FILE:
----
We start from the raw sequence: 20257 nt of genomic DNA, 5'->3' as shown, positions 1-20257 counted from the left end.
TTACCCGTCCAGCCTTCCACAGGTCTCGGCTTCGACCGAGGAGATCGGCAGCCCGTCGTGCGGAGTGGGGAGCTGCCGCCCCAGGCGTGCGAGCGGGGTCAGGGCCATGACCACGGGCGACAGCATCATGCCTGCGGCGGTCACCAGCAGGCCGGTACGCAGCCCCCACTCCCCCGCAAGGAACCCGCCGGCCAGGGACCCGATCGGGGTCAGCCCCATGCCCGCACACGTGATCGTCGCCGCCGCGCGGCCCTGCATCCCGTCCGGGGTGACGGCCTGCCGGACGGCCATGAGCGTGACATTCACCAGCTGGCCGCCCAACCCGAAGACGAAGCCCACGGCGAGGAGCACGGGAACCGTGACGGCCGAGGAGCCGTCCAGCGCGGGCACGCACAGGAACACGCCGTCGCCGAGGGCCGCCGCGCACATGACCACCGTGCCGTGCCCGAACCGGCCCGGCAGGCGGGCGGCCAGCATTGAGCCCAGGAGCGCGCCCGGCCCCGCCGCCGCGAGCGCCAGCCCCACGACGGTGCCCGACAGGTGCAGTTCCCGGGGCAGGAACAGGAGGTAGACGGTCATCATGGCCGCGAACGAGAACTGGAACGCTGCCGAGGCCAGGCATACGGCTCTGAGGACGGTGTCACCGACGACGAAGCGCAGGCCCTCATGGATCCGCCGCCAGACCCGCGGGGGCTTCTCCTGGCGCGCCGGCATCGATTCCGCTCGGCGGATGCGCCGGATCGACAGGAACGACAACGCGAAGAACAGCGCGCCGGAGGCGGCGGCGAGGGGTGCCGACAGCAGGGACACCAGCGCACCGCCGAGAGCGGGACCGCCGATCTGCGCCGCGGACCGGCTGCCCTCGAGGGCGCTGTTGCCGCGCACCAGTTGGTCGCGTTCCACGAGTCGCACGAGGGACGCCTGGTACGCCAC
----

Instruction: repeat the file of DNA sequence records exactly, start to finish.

We start from the raw sequence: 20257 nt of genomic DNA, 5'->3' as shown, positions 1-20257 counted from the left end.
TTACCCGTCCAGCCTTCCACAGGTCTCGGCTTCGACCGAGGAGATCGGCAGCCCGTCGTGCGGAGTGGGGAGCTGCCGCCCCAGGCGTGCGAGCGGGGTCAGGGCCATGACCACGGGCGACAGCATCATGCCTGCGGCGGTCACCAGCAGGCCGGTACGCAGCCCCCACTCCCCCGCAAGGAACCCGCCGGCCAGGGACCCGATCGGGGTCAGCCCCATGCCCGCACACGTGATCGTCGCCGCCGCGCGGCCCTGCATCCCGTCCGGGGTGACGGCCTGCCGGACGGCCATGAGCGTGACATTCACCAGCTGGCCGCCCAACCCGAAGACGAAGCCCACGGCGAGGAGCACGGGAACCGTGACGGCCGAGGAGCCGTCCAGCGCGGGCACGCACAGGAACACGCCGTCGCCGAGGGCCGCCGCGCACATGACCACCGTGCCGTGCCCGAACCGGCCCGGCAGGCGGGCGGCCAGCATTGAGCCCAGGAGCGCGCCCGGCCCCGCCGCCGCGAGCGCCAGCCCCACGACGGTGCCCGACAGGTGCAGTTCCCGGGGCAGGAACAGGAGGTAGACGGTCATCATGGCCGCGAACGAGAACTGGAACGCTGCCGAGGCCAGGCATACGGCTCTGAGGACGGTGTCACCGACGACGAAGCGCAGGCCCTCATGGATCCGCCGCCAGACCCGCGGGGGCTTCTCCTGGCGCGCCGGCATCGATTCCGCTCGGCGGATGCGCCGGATCGACAGGAACGACAACGCGAAGAACAGCGCGCCGGAGGCGGCGGCGAGGGGTGCCGACAGCAGGGACACCAGCGCACCGCCGAGAGCGGGACCGCCGATCTGCGCCGCGGACCGGCTGCCCTCGAGGGCGCTGTTGCCGCGCACCAGTTGGTCGCGTTCCACGAGTCGCACGAGGGACGCCTGGTACGCCAC